Richard Torchia

State Museum of Pennsylvania

Through his use of lenses, Richard Torchia explores the history of perceptual systems,simultaneously confirming the pleasures of the experiential moment and drawing on the tradition of the camera obscura. In two earlier installations, Torchia invited the viewer into the “dark room” where he placed lenses in an exterior wall to reveal the world outside in a dizzying (in)version of reality. His recent, site-specific installation, Birds of the Commonwealth, A Peepshow, 1992, reflected a new level of control over the world his lenses might illuminate—here, Torchia included references to trompe l’oeil painting and 17th-century Dutch peep shows.

Given access to a selection of mounted birds from the museum’s study collection, Torchia created a pair of displays bordering a small staircase in the lobby. A slight wooden structure—a plein-air version of a camera obscura—framed and housed the birds. The walls were gone and the birds hung upside-down from fishing line tied to branches or to an open-canopied grid above. But for this skeleton of a dropped ceiling, all of the structural forms were round, directly referencing the architecture of the museum and much of its “modern,” ’60s detailing. As a conceptual take on the dioramas in the museum’s Hall of Mammals, a circular photographic scene—one of water, one of woods—provided a backdrop for the dangling birds. At each display, a group of seven lenses covered with circles of frosted glass, and positioned at varying heights, surrounded the birds like so many eyes. Without the walls they, too, were part of the picture. The image they “pictured” fulfilled our common expectations: when viewed through these lenses the birds appeared to stand upright on their perches—the world was made “right” once more.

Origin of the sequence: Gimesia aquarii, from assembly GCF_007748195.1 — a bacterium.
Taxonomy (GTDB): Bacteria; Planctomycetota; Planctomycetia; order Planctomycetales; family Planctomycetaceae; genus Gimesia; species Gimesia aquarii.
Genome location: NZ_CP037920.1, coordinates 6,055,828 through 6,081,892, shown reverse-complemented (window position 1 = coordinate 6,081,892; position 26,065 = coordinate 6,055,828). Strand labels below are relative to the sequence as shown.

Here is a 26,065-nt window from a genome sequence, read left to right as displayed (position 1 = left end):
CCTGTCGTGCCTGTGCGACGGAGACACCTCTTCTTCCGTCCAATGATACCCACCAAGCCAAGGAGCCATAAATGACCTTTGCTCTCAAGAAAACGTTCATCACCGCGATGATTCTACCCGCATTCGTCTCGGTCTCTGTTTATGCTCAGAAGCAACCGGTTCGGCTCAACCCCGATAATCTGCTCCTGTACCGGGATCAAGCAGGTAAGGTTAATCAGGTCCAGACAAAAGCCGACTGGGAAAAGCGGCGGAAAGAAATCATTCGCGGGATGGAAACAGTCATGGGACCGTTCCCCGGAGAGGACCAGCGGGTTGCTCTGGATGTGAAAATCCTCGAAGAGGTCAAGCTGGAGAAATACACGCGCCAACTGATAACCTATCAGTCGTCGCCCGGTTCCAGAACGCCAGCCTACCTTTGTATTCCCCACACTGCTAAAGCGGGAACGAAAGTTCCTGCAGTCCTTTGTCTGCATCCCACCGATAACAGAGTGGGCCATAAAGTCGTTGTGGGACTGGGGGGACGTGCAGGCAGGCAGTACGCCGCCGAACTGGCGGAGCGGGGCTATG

Torchia frames his images in the self-reflexive, overlapping language of contemporary artmaking and criticism. Ultimately, the doubleness of the experience—viewing the birds with the naked eye and through the lenses—was central to the work’s meaning. As in Wallace Stevens’ “Thirteen Ways of Looking at a Blackbird,” one did not know which to prefer. The work both identified and questioned standard museum practice, though what we were given was not simply a restatement of the critical questions, but a lively investigation of perceptual conceits. In Torchia’s hands, inversion assumed its own poignancy. Slowly turning in the museum air, these lifeless birds not only represented their species, but spoke of the fate that placed them there. Chance encounters became hard facts that structured our visual experience: an accompanying text identified who found each bird, as well as when and where it was found. In this way, Torchia underlined that how we describe our experience of the world reveals not only what we love but how we know it; these resonant observations became the object of his representations.

Eileen Neff